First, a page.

See the trailer here.

For more on the movie this is the website.

Release formats: Standard

Rating: R (for language throughout including some descriptions of violence)

Winter’s Bone

(Roadside Attractions) Jennifer Lawrence, John Hawkes, Lauren Sweetser, Kevin Breznaha. This film came out of Sundance as one of the most talked-about indie films of the year. A young Ozark girl, who has already set her dreams aside to care for her family, must now find her absent father or risk losing her home. In order to do that she must take on the tight-lipped and often violent mountain folk who work in the illegal drug trade. I saw this movie at the Florida Film Festival and was blown away – it still remains the best movie I’ve seen this year.

See the trailer and clips here.

For more on the movie this is the website.

Release formats: Standard

Rating: R (for some drug material, language and violent content)

The Hunting Party


Gere and Howard should have rented from Hertz instead.

Gere and Howard should have rented from Hertz instead.

(Weinstein) Richard Gere, Terrence Howard, Jesse Eisenberg, James Brolin, Diane Kruger, Joy Bryant, Ljubomir Kerekes, Kristina Krepela. Directed by Richard Shepard.

There is a certain cache about being a war correspondent. The image of them is being adrenaline junkie thrill-seeking hard-drinking cynics have been perpetuated by the movies and to a large extent, by the media itself. However, what you don’t see on the other side of the camera is only half the story, and not the better half.

Simon Hunt (Gere) is a network reporter who in his life has moved from one war zone to the next, accompanied by his faithful cameraman Duck (Howard). When they reach Bosnia, the atrocities they have been inured to in other conflicts seem to hit home a little bit more, particularly for Simon. After a massacre in a small town perpetrated by a Serbian general nicknamed The Fox (Kerekes), Hunt has a full-on on-air meltdown, leading to his being fired and disgraced.

The intervening years are not kind to Hunt. He goes from one correspondence job to another, each at progressively smaller, less important agencies until he disappears off the radar completely. He exists mainly as a cautionary tale told in journalism schools. For Duck, however, his fortunes improve dramatically. He is promoted and works in a cushy network environment, the top of the food chain for network news cameramen. The deprivations of war are long behind him, almost as if they happened to a different man. He’s even got a sexy girlfriend (Bryant) waiting for him in Greece for a decadent, hedonistic vacation.

First, however he must return to Bosnia to celebrate the fifth year since the end of the civil war there. Network anchor Franklin Harris (Brolin) is doing a report from there to mark the occasion, and Duck is as always behind the camera. Along for the ride is rookie reporter Benjamin Strauss (Eisenberg) who is mainly there because his father is an executive vice-president at the network.

The last person Duck is literally expecting to see is Simon, but there he is. Furthermore, he has a major scoop, a game changer – one that will admit him back into the limelight. However, it is a difficult and dangerous story. The Fox remains at large, one of the war criminals not yet apprehended by the United Nations. Simon claims to know the location of the Fox and thinks he can get an interview. Duck is a bit uncertain but the prospect of the kind of story that would be a career highlight is too much to pass up. Strauss, eager to prove himself, tags along much to the disgust of Simon.

The danger lies in that the Fox is a national hero to the Serbs, and is well protected by maniacal bodyguards and fanatical villagers. The trio must get past U.N. bureaucrats, height-challenged black marketers, homicidal waiters and their own mutual mistrust – and once they find their target, what is Simon really after?

Loosely – verrrrrrrrrrrrry loosely – based on actual events (the reporters involved in the true life story are briefly viewed in a barroom scene), there is a feeling that this is a bit too Hollywood, a bit too cliché to be true. While the real reporters were print journalists (and included Sebastian Junger, author of The Perfect Storm and Scott Anderson who penned the Esquire article that inspired the screenwriters), this is meant to be…well, I’m not sure. Partially it’s an indictment of the reluctance of the authorities in the Bosnian region to bring war criminals to justice, but also it seems to be a potshot at the media as well.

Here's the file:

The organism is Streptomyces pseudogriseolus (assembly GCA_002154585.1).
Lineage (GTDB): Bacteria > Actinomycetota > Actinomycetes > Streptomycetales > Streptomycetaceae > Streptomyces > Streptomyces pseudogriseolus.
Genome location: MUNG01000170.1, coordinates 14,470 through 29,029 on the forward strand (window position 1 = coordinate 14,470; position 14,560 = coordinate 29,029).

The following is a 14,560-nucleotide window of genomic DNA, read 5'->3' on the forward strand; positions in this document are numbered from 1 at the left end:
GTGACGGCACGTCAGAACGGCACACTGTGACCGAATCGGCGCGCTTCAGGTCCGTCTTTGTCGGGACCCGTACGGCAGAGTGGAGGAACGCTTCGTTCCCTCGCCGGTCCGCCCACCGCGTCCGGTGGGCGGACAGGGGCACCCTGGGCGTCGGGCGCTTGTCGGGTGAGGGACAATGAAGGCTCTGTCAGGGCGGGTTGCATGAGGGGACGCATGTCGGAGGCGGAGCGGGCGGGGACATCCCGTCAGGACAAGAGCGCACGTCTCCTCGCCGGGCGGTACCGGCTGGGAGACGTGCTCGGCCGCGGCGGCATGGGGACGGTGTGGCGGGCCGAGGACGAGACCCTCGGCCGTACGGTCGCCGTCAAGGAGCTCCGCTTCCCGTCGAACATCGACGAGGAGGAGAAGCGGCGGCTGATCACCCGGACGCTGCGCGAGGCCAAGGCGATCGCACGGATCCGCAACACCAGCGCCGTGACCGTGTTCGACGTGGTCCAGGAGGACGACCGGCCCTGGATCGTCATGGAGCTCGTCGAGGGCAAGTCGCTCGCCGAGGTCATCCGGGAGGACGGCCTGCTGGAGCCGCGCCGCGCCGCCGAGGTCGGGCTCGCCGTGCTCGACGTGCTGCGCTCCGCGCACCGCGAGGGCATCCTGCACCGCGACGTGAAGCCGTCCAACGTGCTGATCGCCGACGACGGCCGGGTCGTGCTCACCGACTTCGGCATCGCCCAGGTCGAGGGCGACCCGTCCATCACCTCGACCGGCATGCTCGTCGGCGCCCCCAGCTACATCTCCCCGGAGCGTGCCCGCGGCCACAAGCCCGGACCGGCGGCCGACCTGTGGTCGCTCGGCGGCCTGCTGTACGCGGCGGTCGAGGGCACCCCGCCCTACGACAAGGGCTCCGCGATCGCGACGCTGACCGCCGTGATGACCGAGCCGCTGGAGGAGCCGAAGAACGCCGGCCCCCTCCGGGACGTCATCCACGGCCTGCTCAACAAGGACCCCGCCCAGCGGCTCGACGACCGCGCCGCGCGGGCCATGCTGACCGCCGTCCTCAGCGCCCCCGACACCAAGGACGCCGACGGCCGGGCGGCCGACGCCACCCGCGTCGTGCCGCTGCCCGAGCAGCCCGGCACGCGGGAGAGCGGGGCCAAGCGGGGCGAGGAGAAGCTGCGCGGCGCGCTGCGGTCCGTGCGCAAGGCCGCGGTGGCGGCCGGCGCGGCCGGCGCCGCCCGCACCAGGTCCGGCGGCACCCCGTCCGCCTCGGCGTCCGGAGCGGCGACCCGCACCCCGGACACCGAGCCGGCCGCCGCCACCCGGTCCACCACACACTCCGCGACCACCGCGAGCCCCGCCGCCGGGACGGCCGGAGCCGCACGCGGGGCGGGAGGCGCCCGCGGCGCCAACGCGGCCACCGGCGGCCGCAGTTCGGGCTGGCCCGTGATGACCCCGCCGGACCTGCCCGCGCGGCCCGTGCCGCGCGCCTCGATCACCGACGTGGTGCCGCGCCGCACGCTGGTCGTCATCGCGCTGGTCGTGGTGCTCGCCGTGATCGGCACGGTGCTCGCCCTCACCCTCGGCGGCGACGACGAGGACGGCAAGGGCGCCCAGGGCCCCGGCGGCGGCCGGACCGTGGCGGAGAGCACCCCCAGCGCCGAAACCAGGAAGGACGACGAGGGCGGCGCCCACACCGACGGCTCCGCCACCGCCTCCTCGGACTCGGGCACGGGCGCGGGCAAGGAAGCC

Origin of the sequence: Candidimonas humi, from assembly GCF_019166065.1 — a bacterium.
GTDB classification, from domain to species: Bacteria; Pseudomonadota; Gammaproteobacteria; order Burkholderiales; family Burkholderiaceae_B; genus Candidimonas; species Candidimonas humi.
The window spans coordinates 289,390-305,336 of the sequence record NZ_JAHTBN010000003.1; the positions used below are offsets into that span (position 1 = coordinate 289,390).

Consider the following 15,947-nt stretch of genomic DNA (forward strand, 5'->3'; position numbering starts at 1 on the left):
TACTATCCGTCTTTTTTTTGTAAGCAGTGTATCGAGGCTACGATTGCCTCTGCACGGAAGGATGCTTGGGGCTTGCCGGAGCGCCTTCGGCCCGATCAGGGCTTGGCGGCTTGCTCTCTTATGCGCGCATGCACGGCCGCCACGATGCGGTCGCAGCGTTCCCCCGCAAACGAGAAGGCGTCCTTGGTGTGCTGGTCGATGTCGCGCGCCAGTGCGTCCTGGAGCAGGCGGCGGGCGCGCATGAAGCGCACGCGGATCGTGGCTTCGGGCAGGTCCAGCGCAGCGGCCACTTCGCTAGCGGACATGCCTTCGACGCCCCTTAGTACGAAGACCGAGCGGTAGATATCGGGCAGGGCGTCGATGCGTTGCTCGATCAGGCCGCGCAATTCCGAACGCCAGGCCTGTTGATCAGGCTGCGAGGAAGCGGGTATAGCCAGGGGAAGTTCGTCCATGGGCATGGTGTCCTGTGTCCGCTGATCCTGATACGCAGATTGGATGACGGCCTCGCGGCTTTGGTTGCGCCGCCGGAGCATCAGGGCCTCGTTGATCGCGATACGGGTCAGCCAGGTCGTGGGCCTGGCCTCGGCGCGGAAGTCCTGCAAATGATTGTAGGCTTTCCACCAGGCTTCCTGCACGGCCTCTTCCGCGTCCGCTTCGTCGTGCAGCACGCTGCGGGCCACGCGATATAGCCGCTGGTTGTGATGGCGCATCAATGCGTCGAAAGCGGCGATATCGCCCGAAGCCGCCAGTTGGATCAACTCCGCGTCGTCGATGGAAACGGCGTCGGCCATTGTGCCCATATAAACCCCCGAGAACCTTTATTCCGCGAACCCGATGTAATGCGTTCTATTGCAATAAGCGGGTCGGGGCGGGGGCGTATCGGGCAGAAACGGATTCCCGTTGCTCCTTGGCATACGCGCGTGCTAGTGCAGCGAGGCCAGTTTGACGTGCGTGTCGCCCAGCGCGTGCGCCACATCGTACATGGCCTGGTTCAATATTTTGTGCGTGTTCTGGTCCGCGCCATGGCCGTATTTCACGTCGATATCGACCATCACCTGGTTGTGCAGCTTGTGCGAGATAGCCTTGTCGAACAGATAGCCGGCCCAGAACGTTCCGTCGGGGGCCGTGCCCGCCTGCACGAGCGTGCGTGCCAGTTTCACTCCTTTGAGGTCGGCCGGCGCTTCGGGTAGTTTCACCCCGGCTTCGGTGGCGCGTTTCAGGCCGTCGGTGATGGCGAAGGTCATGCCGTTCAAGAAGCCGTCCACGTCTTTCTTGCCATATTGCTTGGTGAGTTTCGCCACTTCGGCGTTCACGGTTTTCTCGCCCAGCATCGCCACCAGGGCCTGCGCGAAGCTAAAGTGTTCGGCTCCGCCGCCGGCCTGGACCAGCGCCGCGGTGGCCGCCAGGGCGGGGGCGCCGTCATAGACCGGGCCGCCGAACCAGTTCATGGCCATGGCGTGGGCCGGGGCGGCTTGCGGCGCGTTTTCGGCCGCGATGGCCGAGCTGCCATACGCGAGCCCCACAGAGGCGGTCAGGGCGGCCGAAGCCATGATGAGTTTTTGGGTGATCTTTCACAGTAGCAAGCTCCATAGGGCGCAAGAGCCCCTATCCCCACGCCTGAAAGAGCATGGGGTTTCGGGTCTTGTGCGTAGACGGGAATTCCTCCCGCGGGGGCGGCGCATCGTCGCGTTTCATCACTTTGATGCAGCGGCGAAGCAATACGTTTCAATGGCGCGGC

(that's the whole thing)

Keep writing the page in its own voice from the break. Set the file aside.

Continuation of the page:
The problem here is that the media seems to be more a caricature of our existing preconceptions of who reports the news rather than actual characters. Having worked in the print journalism field and having known more than a few reporters in my time, I can safely say that not every reporter is a hard-drinking cynical Type-A personality as we’ve seen in movies like The Year of Living Dangerously. While the explanation for Simon’s meltdown does humanize him somewhat, you can be quite sure that no news reporter is going to put their cameraman into the line of fire as a joke.

That said, there are some nice performances here. Howard has become in a very short time one of the more reliable actors in Hollywood. Going back to Crash I can’t think of a single lackluster performance the man has given (although to be honest I haven’t seen The Fighter yet). Gere does his best with a severely flawed character, and Eisenberg does his best Michael Cera impression, as always.

Definitely, don’t look on this as an accurate representation of news reporting. About two-thirds of the way through the movie, the film takes a left turn when we find out what Simon’s real mission is and quite frankly, it doesn’t jive with the rest of the film. I think it would have worked a hell of a lot better if they had been seeking an interview with The Fox all along. However, they misfire with a truly awful ending that in an attempt to be satisfying ends up being the complete opposite.

There are some good things about the movie. It is beautifully shot and the subject matter would have been interesting if handled correctly. I can marginally recommend it based on that and the performances. However, be warned that this is a seriously flawed movie – and take it with a grain of salt, or better still a whole shaker of the stuff.

WHY RENT THIS: Howard performs nicely and the European locations are authentic and beautiful. The premise is at least interesting.

WHY RENT SOMETHING ELSE: A truly awful ending torpedoes the interesting premise, as does their cliché characterization of the entire television journalism field.

FAMILY VALUES: There are some fairly disturbing shots of war atrocities and a goodly amount of foul language.

TRIVIAL PURSUITS: The movie was mostly filmed in Croatia.

NOTABLE DVD EXTRAS: None listed.

FINAL RATING: 6/10

TOMORROW: 9